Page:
Lexapro (generic: escitalopram) is an antidepressant belonging to the SSRI group. While it is commonly prescribed to treat major depression, it may also cause birth defects in babies born to mothers who took the medication during pregnancy, especially during the last three months. In particular, SSRIs including Lexapro have been linked to persistent pulmonary hypertension, congenital heart defects and autism.

Lexapro Birth Defects Lawsuit Review: If you or somebody you know has a child that has been diagnosed with a birth defect related to Lexapro, you should contact our lawyers immediately. Consultations are always free. Please use our confidential email contact form or call toll free 24 hrs/day by dialing (866) 588-0600.

What birth defects are linked to Lexapro?

The lawyers at our firm are currently taking Lexapro cases associated with these birth defects:

Lexapro Overview

Manufactured by Forest Pharmaceuticals, Inc., Lexapro was FDA approved on August 14, 2002 as an antidepressant. Lexapro belongs to a group of drugs known as selective serotonin reuptake inhibitors, or SSRIs.

SSRIs are used to treat major depressive disorder and other forms of anxiety disorders in adults and adolescents over the age of 12. They work by stabilizing the amount of serotonin in the brain. Serotonin is a naturally-occurring substance that helps to control mood. Patients suffering from depression have lower levels of serotonin. By limiting the amount of serotonin that gets reabsorbed, SSRIs increase the amount of serotonin that remains in the brain, leading to increased feelings of happiness.

Yet, the benefits of SSRI therapy during pregnancy should be weighed against the risks. While one FDA study suggests women who stop taking their SSRI antidepressants are more likely to suffer from a recurrence of depression, another study suggests children born to mothers who use it during pregnancy may suffer from increased risks of persistent pulmonary hypertension, congenital heart defects, and autism spectrum disorder.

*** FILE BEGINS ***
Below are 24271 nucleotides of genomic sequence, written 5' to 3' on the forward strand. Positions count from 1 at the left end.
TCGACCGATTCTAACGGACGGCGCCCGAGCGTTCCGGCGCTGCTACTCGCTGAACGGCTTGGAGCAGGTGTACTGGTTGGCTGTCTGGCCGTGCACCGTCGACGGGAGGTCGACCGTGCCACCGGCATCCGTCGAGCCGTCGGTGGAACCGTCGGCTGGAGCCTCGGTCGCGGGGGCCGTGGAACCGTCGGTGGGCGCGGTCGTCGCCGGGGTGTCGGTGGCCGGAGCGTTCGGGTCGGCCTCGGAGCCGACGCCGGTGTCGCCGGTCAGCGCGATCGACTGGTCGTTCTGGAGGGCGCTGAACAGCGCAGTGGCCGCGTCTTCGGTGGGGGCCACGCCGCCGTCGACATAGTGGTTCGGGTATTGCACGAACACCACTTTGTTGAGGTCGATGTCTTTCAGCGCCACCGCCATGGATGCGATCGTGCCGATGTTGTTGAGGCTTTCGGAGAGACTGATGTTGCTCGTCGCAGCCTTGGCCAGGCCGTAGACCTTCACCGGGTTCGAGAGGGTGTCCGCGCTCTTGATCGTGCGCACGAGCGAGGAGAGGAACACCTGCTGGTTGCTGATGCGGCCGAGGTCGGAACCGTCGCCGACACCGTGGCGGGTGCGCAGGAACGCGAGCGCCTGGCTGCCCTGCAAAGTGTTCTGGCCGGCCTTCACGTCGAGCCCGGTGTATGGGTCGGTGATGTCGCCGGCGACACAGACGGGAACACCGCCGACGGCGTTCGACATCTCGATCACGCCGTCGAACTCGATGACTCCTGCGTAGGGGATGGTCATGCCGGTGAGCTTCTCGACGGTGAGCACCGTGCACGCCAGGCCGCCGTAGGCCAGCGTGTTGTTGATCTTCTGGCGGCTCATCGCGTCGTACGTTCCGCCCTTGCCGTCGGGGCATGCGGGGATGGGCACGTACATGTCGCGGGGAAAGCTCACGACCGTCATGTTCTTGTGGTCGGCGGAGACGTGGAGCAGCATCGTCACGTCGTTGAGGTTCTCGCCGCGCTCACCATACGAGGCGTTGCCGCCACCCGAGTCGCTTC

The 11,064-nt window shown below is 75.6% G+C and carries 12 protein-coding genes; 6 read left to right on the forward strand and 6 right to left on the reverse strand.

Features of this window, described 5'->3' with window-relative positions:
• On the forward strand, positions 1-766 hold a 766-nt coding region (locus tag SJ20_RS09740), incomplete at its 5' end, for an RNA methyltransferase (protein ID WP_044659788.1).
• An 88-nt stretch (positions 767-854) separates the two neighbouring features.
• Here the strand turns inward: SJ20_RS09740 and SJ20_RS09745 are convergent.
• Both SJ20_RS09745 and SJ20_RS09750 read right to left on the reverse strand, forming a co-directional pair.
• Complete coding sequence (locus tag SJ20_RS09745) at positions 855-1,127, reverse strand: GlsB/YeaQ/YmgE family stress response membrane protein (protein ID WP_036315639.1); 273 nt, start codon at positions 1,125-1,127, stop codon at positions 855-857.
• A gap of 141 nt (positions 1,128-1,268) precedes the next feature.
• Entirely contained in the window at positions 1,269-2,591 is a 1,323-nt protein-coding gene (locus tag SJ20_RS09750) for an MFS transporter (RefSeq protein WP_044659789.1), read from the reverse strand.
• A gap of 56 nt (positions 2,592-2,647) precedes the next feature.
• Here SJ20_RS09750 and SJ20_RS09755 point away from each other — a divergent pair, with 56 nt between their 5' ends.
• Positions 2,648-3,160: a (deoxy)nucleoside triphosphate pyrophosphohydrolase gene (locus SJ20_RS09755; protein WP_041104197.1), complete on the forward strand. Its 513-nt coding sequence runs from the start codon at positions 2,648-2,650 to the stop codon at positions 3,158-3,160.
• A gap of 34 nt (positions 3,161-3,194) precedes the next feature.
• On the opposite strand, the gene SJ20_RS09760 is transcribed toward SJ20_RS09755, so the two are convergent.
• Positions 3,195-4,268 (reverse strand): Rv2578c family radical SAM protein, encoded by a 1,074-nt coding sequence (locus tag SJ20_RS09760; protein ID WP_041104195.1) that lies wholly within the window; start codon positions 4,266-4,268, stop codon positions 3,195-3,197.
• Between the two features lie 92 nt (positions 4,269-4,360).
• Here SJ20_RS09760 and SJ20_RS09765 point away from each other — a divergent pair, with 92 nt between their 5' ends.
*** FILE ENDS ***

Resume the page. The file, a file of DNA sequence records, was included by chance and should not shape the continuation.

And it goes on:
The FDA has labeled Lexapro as a Category C drug, meaning animal studies have revealed adverse events in fetal and postnatal development.

Due to the severity of the birth defects associated with Lexapro, you or someone you know may want to contact one of our Lexapro birth defect lawyers or attorneys to discuss the potential of a Lexapro birth defects lawsuit.

Lexapro, the FDA and Persistent Pulmonary Hypertension

On July 19, 2006, the FDA released a Public Health Advisory notifying patients and doctors about the potential risks and benefits of SSRI therapy during pregnancy.

The FDA cited one study where pregnant mothers who had been using SSRI therapy before pregnancy stopped taking their medication during pregnancy. The study, published in the February 1, 2006 Journal of the American Medical Association (JAMA) found these women were five times more likely to have a relapse of depression during pregnancy.

The second study, published on February 9, 2006 in The New England Journal of Medicine, suggested that babies whose mothers took SSRI antidepressants after the 20th week of pregnancy were six times more likely to develop persistent pulmonary hypertension (PPHN). This is a serious life-threatening lung condition, where lung blood vessels are not able to get enough oxygen into the bloodstream. It usually occurs in about 1 or 2 babies per 1,000 in the U.S. Often, they need intensive medical care.